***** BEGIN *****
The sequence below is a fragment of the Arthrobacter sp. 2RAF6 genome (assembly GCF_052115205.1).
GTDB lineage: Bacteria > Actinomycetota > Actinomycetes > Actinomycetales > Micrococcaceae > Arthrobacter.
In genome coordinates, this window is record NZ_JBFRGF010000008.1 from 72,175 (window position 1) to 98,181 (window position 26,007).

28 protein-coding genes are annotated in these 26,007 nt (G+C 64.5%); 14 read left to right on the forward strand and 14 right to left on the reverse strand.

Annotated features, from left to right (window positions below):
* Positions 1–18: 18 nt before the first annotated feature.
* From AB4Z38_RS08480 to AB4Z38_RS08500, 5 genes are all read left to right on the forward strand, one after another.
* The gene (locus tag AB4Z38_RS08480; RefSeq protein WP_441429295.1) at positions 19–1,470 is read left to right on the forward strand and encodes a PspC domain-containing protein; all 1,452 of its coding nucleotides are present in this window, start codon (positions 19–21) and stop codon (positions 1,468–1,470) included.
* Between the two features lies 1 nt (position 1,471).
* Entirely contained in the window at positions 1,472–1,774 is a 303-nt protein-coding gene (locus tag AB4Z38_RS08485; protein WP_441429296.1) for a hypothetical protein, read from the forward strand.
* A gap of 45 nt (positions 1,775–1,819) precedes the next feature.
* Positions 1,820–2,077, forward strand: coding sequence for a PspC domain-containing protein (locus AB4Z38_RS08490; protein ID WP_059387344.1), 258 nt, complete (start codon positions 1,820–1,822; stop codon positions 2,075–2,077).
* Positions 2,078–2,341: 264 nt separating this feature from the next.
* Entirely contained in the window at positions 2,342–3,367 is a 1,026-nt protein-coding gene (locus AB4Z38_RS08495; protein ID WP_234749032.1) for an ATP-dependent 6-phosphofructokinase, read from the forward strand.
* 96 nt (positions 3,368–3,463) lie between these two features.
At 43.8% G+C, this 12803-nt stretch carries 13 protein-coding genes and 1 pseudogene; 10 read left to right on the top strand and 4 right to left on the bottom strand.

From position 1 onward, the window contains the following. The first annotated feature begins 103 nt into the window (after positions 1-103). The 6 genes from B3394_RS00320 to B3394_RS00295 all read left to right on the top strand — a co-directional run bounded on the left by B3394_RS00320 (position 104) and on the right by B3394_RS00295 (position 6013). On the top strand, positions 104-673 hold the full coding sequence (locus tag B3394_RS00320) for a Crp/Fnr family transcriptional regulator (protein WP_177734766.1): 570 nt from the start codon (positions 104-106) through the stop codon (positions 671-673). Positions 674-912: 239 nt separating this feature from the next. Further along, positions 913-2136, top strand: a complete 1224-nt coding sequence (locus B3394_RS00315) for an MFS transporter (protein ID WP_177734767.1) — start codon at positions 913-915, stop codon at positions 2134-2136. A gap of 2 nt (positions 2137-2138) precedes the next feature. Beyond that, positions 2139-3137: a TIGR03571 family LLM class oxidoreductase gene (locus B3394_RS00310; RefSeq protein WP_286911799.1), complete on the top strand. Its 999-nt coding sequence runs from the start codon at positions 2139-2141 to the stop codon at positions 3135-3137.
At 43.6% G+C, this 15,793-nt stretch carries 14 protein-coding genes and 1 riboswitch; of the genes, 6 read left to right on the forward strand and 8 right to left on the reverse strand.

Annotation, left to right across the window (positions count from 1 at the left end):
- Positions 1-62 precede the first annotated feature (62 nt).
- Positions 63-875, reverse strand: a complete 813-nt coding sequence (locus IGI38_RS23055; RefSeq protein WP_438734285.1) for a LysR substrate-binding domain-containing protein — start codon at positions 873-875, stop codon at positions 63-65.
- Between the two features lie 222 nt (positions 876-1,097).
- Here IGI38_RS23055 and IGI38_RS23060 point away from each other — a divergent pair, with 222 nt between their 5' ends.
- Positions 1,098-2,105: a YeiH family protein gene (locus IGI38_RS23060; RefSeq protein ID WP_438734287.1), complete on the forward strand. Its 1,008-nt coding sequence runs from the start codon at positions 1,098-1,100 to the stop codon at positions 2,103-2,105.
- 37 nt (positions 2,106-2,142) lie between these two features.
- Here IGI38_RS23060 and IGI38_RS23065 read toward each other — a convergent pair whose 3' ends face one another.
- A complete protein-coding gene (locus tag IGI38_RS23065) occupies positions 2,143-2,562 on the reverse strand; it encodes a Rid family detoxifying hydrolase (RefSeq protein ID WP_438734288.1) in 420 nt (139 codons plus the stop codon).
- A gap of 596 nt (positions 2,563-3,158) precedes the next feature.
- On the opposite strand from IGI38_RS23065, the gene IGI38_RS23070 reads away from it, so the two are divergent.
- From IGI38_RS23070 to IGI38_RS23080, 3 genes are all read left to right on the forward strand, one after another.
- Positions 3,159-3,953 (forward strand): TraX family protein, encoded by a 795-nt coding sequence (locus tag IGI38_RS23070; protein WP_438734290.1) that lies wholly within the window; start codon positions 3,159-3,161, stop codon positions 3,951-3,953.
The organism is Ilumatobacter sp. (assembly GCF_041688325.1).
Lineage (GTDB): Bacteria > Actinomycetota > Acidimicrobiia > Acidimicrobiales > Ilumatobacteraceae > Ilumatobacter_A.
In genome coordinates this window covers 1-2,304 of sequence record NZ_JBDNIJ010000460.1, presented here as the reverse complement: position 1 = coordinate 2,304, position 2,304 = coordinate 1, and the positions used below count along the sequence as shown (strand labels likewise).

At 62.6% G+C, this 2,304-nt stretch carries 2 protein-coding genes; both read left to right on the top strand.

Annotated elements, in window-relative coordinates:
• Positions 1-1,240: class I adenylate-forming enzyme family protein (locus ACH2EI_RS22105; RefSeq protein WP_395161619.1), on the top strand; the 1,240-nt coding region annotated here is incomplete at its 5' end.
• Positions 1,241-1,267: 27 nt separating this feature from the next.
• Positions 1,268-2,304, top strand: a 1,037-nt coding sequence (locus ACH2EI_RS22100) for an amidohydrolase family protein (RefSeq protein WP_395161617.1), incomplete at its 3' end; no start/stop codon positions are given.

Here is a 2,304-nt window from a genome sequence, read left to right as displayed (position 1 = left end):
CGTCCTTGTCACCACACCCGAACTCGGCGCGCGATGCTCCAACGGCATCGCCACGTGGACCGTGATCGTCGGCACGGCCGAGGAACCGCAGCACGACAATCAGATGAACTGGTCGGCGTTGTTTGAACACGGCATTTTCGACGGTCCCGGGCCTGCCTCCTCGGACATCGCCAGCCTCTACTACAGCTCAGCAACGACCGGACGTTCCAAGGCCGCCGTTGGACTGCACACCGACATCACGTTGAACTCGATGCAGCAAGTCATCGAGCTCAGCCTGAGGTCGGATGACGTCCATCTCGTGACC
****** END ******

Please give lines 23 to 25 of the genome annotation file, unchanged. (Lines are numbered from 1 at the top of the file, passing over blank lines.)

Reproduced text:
- Here IGI38_RS23055 and IGI38_RS23060 point away from each other — a divergent pair, with 222 nt between their 5' ends.
- Positions 1,098-2,105: a YeiH family protein gene (locus IGI38_RS23060; RefSeq protein ID WP_438734287.1), complete on the forward strand. Its 1,008-nt coding sequence runs from the start codon at positions 1,098-1,100 to the stop codon at positions 2,103-2,105.
- 37 nt (positions 2,106-2,142) lie between these two features.